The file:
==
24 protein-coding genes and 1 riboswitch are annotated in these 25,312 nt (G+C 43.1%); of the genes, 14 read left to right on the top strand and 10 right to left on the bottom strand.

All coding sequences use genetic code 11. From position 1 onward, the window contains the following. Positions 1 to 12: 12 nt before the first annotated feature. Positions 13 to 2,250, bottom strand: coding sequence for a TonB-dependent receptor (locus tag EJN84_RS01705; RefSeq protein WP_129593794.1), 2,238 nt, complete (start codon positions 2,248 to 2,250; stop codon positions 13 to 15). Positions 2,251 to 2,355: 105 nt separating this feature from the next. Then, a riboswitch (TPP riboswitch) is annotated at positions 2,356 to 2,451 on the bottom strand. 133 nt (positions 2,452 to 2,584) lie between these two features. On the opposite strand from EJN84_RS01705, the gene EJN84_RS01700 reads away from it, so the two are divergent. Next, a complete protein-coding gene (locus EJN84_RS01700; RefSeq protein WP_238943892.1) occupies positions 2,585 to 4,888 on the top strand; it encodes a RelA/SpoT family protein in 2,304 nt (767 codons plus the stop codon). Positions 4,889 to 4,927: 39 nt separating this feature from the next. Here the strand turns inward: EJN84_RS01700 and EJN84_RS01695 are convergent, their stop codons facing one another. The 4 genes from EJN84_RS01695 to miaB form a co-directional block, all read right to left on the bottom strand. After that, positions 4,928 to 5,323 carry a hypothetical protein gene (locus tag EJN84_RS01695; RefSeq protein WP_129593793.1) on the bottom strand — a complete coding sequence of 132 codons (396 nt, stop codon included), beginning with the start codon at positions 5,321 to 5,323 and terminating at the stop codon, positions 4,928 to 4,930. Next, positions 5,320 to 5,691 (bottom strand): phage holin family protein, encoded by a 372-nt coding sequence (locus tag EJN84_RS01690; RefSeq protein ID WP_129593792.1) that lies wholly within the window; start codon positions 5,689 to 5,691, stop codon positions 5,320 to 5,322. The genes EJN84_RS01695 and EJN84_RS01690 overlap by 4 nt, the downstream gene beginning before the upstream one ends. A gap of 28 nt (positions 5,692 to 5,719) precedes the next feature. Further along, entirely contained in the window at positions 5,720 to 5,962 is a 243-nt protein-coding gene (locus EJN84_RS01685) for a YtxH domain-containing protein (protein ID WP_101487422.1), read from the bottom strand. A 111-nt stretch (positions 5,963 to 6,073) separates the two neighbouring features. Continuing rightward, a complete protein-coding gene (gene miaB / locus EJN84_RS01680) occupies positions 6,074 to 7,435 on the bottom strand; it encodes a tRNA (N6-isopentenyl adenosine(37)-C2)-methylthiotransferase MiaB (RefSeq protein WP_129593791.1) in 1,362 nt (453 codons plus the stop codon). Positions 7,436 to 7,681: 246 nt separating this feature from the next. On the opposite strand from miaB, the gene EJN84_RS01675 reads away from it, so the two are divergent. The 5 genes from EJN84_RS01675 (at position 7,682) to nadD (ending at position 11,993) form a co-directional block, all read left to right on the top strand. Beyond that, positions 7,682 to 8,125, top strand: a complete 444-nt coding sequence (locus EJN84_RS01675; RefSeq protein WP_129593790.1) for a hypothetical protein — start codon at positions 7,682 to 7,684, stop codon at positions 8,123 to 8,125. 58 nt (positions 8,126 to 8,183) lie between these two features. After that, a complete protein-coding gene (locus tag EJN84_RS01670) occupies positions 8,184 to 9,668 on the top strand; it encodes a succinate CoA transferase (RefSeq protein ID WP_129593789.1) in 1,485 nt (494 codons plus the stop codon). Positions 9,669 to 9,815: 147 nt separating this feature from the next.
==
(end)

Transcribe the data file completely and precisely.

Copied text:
24 protein-coding genes and 1 riboswitch are annotated in these 25,312 nt (G+C 43.1%); of the genes, 14 read left to right on the top strand and 10 right to left on the bottom strand.

All coding sequences use genetic code 11. From position 1 onward, the window contains the following. Positions 1 to 12: 12 nt before the first annotated feature. Positions 13 to 2,250, bottom strand: coding sequence for a TonB-dependent receptor (locus tag EJN84_RS01705; RefSeq protein WP_129593794.1), 2,238 nt, complete (start codon positions 2,248 to 2,250; stop codon positions 13 to 15). Positions 2,251 to 2,355: 105 nt separating this feature from the next. Then, a riboswitch (TPP riboswitch) is annotated at positions 2,356 to 2,451 on the bottom strand. 133 nt (positions 2,452 to 2,584) lie between these two features. On the opposite strand from EJN84_RS01705, the gene EJN84_RS01700 reads away from it, so the two are divergent. Next, a complete protein-coding gene (locus EJN84_RS01700; RefSeq protein WP_238943892.1) occupies positions 2,585 to 4,888 on the top strand; it encodes a RelA/SpoT family protein in 2,304 nt (767 codons plus the stop codon). Positions 4,889 to 4,927: 39 nt separating this feature from the next. Here the strand turns inward: EJN84_RS01700 and EJN84_RS01695 are convergent, their stop codons facing one another. The 4 genes from EJN84_RS01695 to miaB form a co-directional block, all read right to left on the bottom strand. After that, positions 4,928 to 5,323 carry a hypothetical protein gene (locus tag EJN84_RS01695; RefSeq protein WP_129593793.1) on the bottom strand — a complete coding sequence of 132 codons (396 nt, stop codon included), beginning with the start codon at positions 5,321 to 5,323 and terminating at the stop codon, positions 4,928 to 4,930. Next, positions 5,320 to 5,691 (bottom strand): phage holin family protein, encoded by a 372-nt coding sequence (locus tag EJN84_RS01690; RefSeq protein ID WP_129593792.1) that lies wholly within the window; start codon positions 5,689 to 5,691, stop codon positions 5,320 to 5,322. The genes EJN84_RS01695 and EJN84_RS01690 overlap by 4 nt, the downstream gene beginning before the upstream one ends. A gap of 28 nt (positions 5,692 to 5,719) precedes the next feature. Further along, entirely contained in the window at positions 5,720 to 5,962 is a 243-nt protein-coding gene (locus EJN84_RS01685) for a YtxH domain-containing protein (protein ID WP_101487422.1), read from the bottom strand. A 111-nt stretch (positions 5,963 to 6,073) separates the two neighbouring features. Continuing rightward, a complete protein-coding gene (gene miaB / locus EJN84_RS01680) occupies positions 6,074 to 7,435 on the bottom strand; it encodes a tRNA (N6-isopentenyl adenosine(37)-C2)-methylthiotransferase MiaB (RefSeq protein WP_129593791.1) in 1,362 nt (453 codons plus the stop codon). Positions 7,436 to 7,681: 246 nt separating this feature from the next. On the opposite strand from miaB, the gene EJN84_RS01675 reads away from it, so the two are divergent. The 5 genes from EJN84_RS01675 (at position 7,682) to nadD (ending at position 11,993) form a co-directional block, all read left to right on the top strand. Beyond that, positions 7,682 to 8,125, top strand: a complete 444-nt coding sequence (locus EJN84_RS01675; RefSeq protein WP_129593790.1) for a hypothetical protein — start codon at positions 7,682 to 7,684, stop codon at positions 8,123 to 8,125. 58 nt (positions 8,126 to 8,183) lie between these two features. After that, a complete protein-coding gene (locus tag EJN84_RS01670) occupies positions 8,184 to 9,668 on the top strand; it encodes a succinate CoA transferase (RefSeq protein ID WP_129593789.1) in 1,485 nt (494 codons plus the stop codon). Positions 9,669 to 9,815: 147 nt separating this feature from the next.